A red shift not observed
In 1986 his chirpy irreverence for party authority stoked student unrest not only in Hefei, but also in Shanghai and Beijing. Deng Xiaoping, China’s leader, denounced him, and party cells across the country were ordered to study and criticise Mr Fang’s views, usefully gaining him a readership of millions.
He was not, however, put in prison. In Deng’s cautiously modernising China, he was too good to waste: the poor son of a post-office clerk who went to university at 16, was a full professor at 42, and was easily conversant with the latest scientific researches of the West. He was dismissed from his job in Hefei, but brought back to the Beijing Observatory—while his wife Li Shuxian, also a physicist, was given a job at Peking University, a traditional hotbed of student activism. Foreign journalists were allowed to visit them in their small apartment, full of Mr Fang’s wild, free, whinnying laughter. He had had worse run-ins before, as a “slipped-though-the-net-rightist” in the Mao years. And he felt that reformists in the leadership were still on his side.
In 1989 he spurred forward their campaign for change. That January he wrote to Deng demanding the release of political prisoners, inspired dozens of other intellectuals to sign up in support, and kicked off a spring of unprecedented upheaval. When protests broke out in Beijing in April he stayed in the background, but hardliners saw him as a “black hand” behind Tiananmen. At one rally after the unrest had been crushed, his effigy was burned.
The party, however, was unable to capture him. Mr Fang and Ms Li took refuge in the American embassy, bringing the fate of dissidents to the forefront of George Bush’s dealings with China, until they were allowed, in 1990, to go into exile. Eventually Mr Fang settled at the University of Arizona to become a professor of physics, as he wanted, specialising in statistical studies of the extragalactic red shift.
No red shift was observed in China. He kept speaking out, but his stumbling English could not match his Chinese, and distance blurred him. “A rising economic power that violates human rights is a threat to peace,” he wrote from his new home. China’s students, once his eager followers, appeared unmoved. The cosmos wheeled on its mysterious way.
Further reading: "Fang Lizhi's Expanding Universe" by James H. Williams, in China Quarterly
NATURE: Chinese Medicine Herbs Found to Contain Ingredients Derived from Endangered Animals
Food and drug regulatory agencies might consider adopting sequencing techniques to screen herbal medicines for ingredients that are toxic or derived from vulnerable organisms, a geneticist says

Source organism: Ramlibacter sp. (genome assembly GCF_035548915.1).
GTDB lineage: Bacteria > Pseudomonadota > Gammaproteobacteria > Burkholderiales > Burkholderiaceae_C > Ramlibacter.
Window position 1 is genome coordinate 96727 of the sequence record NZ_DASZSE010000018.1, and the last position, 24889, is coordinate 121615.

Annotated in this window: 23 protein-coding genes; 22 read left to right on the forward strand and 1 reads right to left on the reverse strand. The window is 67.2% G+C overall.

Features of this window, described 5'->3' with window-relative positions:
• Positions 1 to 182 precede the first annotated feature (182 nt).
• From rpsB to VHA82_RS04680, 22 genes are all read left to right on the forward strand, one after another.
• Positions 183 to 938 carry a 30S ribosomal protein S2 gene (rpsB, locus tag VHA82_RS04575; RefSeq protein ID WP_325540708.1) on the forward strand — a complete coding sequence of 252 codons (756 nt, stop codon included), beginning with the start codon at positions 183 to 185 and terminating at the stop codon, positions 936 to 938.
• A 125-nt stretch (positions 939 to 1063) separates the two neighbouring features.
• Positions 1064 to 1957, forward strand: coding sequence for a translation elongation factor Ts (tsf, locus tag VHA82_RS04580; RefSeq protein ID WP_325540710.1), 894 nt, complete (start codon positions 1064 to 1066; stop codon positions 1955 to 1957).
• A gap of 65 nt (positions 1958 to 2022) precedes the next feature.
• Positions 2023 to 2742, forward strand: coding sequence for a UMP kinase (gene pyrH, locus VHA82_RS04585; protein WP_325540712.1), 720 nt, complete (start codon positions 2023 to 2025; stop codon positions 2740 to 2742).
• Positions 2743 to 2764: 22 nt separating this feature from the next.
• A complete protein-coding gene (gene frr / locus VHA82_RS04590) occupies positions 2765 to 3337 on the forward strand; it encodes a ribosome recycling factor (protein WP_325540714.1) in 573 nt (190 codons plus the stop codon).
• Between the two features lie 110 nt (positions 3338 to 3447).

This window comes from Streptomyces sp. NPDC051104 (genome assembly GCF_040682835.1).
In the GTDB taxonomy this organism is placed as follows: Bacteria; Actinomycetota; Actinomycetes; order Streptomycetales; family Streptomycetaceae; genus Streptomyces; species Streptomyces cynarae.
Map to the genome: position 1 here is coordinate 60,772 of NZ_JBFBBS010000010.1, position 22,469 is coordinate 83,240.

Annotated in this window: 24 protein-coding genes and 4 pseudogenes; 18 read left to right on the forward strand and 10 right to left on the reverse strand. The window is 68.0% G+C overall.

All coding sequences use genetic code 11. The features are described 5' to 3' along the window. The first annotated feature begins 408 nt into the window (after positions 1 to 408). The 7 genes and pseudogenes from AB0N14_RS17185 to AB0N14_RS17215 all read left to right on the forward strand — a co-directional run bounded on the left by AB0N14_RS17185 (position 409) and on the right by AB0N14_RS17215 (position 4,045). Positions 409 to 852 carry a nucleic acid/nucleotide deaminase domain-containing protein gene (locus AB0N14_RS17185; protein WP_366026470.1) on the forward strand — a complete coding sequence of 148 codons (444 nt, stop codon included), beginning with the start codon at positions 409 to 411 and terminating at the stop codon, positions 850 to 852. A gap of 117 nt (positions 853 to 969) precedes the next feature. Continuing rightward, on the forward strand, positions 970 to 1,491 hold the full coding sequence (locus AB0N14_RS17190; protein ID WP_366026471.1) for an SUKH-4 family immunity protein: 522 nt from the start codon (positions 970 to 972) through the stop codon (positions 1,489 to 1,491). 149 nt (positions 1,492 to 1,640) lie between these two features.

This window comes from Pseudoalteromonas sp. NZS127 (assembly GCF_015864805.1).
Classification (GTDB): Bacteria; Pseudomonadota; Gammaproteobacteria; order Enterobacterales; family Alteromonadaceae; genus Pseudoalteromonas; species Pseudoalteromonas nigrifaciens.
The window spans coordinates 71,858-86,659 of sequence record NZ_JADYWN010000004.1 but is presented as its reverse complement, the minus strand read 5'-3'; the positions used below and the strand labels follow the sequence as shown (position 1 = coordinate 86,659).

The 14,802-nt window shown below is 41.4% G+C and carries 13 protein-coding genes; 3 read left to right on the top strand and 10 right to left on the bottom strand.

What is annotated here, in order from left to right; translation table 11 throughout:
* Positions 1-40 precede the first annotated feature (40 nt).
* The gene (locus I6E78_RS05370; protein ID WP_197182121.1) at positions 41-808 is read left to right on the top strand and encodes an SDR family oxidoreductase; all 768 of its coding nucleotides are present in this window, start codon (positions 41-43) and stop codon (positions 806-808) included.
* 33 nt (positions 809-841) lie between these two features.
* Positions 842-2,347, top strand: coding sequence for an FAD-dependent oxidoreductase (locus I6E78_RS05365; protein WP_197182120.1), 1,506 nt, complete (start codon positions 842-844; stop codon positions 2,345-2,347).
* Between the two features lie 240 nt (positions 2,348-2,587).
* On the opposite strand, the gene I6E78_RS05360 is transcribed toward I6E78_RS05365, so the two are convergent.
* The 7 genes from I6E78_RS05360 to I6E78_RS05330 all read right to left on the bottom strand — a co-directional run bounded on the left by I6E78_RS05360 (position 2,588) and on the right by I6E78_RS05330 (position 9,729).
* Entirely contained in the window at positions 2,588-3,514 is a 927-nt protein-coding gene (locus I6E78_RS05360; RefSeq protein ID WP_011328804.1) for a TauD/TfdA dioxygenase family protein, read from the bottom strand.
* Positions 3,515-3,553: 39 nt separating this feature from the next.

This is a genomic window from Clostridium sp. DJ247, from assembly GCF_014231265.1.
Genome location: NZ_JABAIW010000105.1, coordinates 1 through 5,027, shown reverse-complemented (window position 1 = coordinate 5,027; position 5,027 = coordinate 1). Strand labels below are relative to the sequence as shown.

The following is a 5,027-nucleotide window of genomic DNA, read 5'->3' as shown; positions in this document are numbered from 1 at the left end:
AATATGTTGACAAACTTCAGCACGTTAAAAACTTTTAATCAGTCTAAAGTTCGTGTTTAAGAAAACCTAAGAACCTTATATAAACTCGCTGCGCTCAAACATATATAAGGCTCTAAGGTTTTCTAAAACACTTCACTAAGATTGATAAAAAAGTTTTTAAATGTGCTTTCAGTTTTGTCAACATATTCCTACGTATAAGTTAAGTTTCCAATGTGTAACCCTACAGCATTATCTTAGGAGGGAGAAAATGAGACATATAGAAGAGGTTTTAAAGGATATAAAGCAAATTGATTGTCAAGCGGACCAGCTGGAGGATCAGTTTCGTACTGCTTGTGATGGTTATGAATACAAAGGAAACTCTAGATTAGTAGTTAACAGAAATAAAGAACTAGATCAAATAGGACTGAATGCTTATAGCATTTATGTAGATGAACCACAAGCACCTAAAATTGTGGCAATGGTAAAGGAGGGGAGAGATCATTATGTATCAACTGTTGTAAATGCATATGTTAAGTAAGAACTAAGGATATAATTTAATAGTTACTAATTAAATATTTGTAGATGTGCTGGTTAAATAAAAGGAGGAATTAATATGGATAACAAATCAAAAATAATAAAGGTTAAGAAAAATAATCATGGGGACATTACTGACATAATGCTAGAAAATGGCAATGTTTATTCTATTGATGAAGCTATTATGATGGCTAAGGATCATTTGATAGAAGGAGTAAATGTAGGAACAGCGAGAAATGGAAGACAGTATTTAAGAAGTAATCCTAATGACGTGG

OBSERVATIONS: Fast Food Chains Dish Out More Salt per Serving in the U.S.
The same fast-food chain will serve up vastly different quantities of salt depending on the country it is slinging burgers (or pizza or subs or drumsticks) in
ANTHROPOLOGY IN PRACTICE: The Cost of Healthy Eating
It requires a social and behavioral shift, but it also requires a serious reconsideration of our food budget and means questioning the effectiveness our personal food environment--where you get your foods is as important as what your foods are
Forest Service Employees for Environmental Ethics:
Global warming: Forest Service researchers examine the role of pathogens in a world that’s heating up – Summit County Citizens Voice
Under a warmer and wet climate change scenario, sudden oak death and other Phytophthora tree diseases could become more common, as the pathogens reproduce and spread quickly under favorable moist and warm conditions.
14. There's a well-known (and possibly made-up) newspaper headline:
Teacher Strikes Idle Kids
What's going on here? Is it a case of teachers hitting indolent students or of teachers asking for better wages? It's an instance of the malleability of the language that some words can act like one of those flip animations: what you see depends on what angle you see it from. In the above headline words take either of two roles (strike: noun/verb, idle: verb/adjective).
Here are a couple of other examples:
Reagan Wins on Budget, But More Lies Ahead
British Left Waffles on Falkland Islands
Shifting slightly; the following are from Lexicon of Stupidity:
Two from the New York Times
Survey Finds Dirtier Subways After Cleaning Jobs Were Cut
They could choose a higher-cost plan, which would cost them more, or a lower-cost plan, which would cost them less.
New York Times, on how Clinton Health-care Plan would affect a typical couple
But the Lexington (Kentucky) Herald-Leader scooped the NY Times on this:
Free Advice: Bundle Up When Out in the Cold
If the United States is attacked, file this page in book III of FPM Supplement 990-1, in front of part 771.
Effective upon an attack on the United States and until further notice: a. Part 771 is suspended.
Federal Personnel Manual, Manual Supplement 990-3. Civil Service Commission: Part M-771,
Employee Grievances and Appeals
Important Notice: If you are one of the hundreds of parachuting enthusiasts who bought our “Easy Sky Diving” book, please make the following correction: On page 8, line 7, the words “state zip code” should have read “Pull Rip Cord.” A Warrenton, Virginia newspaper
Skydiver Lands on Beer Vendor at Women’s Cole Slaw Wrestling Event
Headline, Petersburg (Virginia) Progress-Index